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Toccata and Fugue in F major, BWV 540

 

This week's selection is a composition that deserves particular emphasis within the classical organ repertoire.  While this performance is neither the best or the worst that I've heard, it is certainly a competent one, and most importantly for this audience: it actually sounds extremely good (i.e., at 83 dB at the listening position)

 

I auditioned perhaps a dozen different YouTube performances that had many great interpretations and performances, but in all cases, the recording quality was horrible by today's standards.  The great preludes and fugues bring into focus the limitations of the recording state of the art over my lifetime, and I can say without hesitation that many earlier recordings before the age of good digital recordings have been some of the worst that I've heard--where the recording engineer is gain-riding the volume during the performance and there are extreme levels of modulation distortion (IMD) that mar the highest frequency pipe ranks, thus leading to double-digit levels of "mud" being pushed at the listener over a sustained length of time.  But this recording is different.  It doesn't distort or incorporate high levels of IMD and maintains its clarity throughout.  I hope you will begin to see the potential of this composition as it would be experienced in real life-standing near the performer as it is played.  (Perhaps more discussion on the subject of organ recordings pushing the state of the art in recording technology will be forthcoming based on these observations.)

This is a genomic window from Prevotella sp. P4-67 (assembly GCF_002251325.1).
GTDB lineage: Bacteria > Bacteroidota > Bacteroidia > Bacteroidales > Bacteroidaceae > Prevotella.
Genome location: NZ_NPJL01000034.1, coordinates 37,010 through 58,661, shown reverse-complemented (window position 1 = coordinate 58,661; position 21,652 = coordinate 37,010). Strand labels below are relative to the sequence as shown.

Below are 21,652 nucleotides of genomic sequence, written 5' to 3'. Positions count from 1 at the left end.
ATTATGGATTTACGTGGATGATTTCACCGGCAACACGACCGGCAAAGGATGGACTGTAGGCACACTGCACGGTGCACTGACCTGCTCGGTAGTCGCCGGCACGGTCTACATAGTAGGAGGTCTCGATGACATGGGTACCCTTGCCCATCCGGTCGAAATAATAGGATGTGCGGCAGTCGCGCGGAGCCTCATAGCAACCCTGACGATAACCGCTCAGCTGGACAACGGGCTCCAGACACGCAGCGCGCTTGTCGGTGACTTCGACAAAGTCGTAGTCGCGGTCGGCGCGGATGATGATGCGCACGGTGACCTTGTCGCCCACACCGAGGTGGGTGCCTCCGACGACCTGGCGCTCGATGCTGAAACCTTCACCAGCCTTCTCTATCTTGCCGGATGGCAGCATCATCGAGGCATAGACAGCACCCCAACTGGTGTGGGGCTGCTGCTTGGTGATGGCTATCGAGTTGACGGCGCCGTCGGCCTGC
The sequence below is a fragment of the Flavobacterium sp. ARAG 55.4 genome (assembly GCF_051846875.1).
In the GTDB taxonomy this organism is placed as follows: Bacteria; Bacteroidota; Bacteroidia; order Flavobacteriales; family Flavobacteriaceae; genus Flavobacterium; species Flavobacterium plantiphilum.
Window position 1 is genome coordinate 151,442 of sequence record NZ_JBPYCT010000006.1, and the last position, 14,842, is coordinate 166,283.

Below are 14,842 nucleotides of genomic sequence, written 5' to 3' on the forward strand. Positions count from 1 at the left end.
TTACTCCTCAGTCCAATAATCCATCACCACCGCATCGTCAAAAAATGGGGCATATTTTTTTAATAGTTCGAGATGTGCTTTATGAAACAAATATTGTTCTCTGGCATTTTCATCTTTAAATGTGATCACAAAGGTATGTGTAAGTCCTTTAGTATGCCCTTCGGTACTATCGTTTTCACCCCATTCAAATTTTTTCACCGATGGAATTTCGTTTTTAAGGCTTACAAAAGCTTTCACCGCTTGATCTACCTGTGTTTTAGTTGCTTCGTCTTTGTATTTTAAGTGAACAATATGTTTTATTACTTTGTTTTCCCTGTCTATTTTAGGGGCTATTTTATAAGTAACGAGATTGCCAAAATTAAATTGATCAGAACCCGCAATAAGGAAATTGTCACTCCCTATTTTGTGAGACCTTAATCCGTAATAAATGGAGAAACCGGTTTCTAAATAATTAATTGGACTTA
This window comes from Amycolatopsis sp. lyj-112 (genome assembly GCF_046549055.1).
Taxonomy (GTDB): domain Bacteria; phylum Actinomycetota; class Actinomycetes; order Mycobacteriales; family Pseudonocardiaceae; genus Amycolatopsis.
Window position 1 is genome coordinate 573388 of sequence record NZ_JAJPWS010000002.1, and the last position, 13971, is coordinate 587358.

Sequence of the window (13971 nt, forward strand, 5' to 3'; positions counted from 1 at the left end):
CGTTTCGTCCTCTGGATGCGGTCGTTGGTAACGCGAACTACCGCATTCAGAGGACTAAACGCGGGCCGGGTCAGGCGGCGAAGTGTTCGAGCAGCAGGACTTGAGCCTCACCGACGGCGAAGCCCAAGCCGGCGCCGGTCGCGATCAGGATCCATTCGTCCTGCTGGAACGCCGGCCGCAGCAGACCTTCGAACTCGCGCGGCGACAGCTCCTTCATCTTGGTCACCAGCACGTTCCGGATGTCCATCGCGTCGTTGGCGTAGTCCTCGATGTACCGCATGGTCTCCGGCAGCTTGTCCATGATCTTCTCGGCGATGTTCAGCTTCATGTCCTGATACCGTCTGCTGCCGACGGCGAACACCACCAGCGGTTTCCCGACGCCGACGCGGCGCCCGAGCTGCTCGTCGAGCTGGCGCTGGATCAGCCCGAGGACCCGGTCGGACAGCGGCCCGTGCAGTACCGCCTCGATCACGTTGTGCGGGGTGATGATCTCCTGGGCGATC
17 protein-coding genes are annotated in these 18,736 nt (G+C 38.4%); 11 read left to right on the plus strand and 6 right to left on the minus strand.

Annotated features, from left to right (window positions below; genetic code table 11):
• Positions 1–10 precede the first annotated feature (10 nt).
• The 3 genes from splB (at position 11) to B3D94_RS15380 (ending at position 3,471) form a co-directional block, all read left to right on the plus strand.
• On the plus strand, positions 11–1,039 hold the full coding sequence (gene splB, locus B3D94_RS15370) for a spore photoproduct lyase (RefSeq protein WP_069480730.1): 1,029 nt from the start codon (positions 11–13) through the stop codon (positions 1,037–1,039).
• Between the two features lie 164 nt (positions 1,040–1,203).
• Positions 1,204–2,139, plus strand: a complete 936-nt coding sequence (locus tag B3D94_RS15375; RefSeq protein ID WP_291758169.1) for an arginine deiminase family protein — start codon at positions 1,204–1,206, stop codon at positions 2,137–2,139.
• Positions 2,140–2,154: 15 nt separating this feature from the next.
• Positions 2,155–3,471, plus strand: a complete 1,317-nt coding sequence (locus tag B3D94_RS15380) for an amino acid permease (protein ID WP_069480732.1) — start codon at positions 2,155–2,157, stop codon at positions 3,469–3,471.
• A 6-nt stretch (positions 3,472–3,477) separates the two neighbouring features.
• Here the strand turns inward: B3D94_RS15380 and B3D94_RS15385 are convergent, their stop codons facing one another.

Additionally you get another treat: you get to hear the fugue, something that is typically omitted from most recordings.  Remember that Bach was the master of counterpoint, and it is the fugue that presents this musical structure to the listener.  Listen in particular to the independence of the voices to each other--not just harmonies and walking pedal lines that are so often heard today.  Also remember the time when this composition was written (early 1700s).  This is incredible in light of the state of the instruments (no electricity, for instance) and music development of the day, and brings into focus some of the genius that makes J.S. Bach the frequently performed composer that has survived over 300 years. 

 

While the performance here is less than dramatic--and is in fact extremely conservative--just remember that this is apparently a masters recital on a tracker-type organ, not a big-name recording artist's performance in a huge cathedral.  The organist gives a very solid presentation, and the camera work also adds to his performance by showing the listener the pedal work in addition to manuals. 

 

Chris

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Prelude and Fugue in B minor, BWV 544

 

Very good recording quality and performance in this video.

 

Chris